Skip to main content

Fatherhood is now a subject for jokes, and that's socially destructive

All the stats are showing that kids raised without fathers suffer severe disadvantages

Fatherhood is now a subject for jokes, and that's socially destructive

Many words have been spoken and ink expended about the diminished regard we collectively have for fathers. Gone are the days of the loving and wise fathers once seen on TV in the characters of Ward Cleaver and Andy Taylor, replaced by foolish if not loveable dupes like Phil Dunphy and Homer Simpson.

Whatever the critique may be of these fictional fathers, at least they are present. Unfortunately for many of you, this has not been your experience. In fact, according to the U.S. Census Bureau, among children who were part of the "post-war generation," 87.7% grew up with two biological parents who were married to each other. Today only 68.1% go through childhood with their family intact.

The ramifications of this erosion of the nuclear family are far-reaching and often tragic. According to the National Center for Fathering, children in fatherless homes are four times more likely to be raised in poverty; 10 times more likely to abuse drugs; two times more likely to commit suicide; nine times more likely to drop out of school; and 20 times more likely to be incarcerated.

Many people use these statistics to demonize men and fathers as the problem. Certainly there are those who deserve this criticism for spurning their parental responsibilities or worse, abusing them. However, taken as a whole, I don't believe men are the problem — they are, rather, the solution. It's never too late to once again embrace and promote the value of a father — especially if you are one.

That begs the question: what truly is a father's role?

You don't need a license or a diploma to become a father, yet the job description is one of the toughest imaginable. According to Scripture, a father encourages and comforts his children, urging them to "live lives worthy of God" (1 Thessalonians 2:11-12). He is charged with the instruction (Proverbs 1:8-9) and discipline (Hebrews 12:10) of his offspring. He is expected to provide "good gifts" for his children (Matthew 7:9-11). And in all of this, a father must not "exasperate" his children.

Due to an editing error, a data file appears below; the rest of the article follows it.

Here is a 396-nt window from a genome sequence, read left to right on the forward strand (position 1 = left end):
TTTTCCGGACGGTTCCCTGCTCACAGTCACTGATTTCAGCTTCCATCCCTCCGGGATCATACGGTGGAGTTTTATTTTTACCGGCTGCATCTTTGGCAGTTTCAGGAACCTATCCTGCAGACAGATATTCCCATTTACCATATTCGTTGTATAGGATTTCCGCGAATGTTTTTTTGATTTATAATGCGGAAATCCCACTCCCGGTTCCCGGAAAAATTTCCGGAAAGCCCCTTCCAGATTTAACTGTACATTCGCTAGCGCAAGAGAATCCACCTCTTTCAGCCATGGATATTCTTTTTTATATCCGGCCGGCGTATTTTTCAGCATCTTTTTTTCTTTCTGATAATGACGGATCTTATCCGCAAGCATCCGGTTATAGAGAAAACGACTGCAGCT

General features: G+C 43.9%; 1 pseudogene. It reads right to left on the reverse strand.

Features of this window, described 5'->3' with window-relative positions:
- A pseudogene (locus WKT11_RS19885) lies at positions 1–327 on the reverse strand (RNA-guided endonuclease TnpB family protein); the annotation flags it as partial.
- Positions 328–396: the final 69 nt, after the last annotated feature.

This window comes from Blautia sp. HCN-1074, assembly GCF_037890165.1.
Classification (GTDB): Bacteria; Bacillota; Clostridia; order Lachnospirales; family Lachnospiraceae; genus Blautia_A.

In the face of this enormous job, it's easy for fathers to feel like a high school dropout interviewing for a job as a nuclear physicist. But don't be discouraged. Scripture tells us that our heavenly Father will assist us in each of life's heavy responsibilities: "The Lord will guide you always; he will satisfy your needs" (Isaiah 58:11). You can depend on the Father of all fathers, for strength in every parenting challenge, no matter what your qualifications or deficiencies might be.

The most important thing you can give to your kids is faith in Jesus Christ. Pray with and for your kids and disciple them in faith. I often think of this as a relay race where one generation passes the baton to the next. Any track coach will tell you that races are won and lost at the point of exchange. The same is true with the Gospel. If failure is to occur, it will probably happen in the exchange between generations.

This article continues at [Christian Post] What Father's Day Is Really All About

Back to top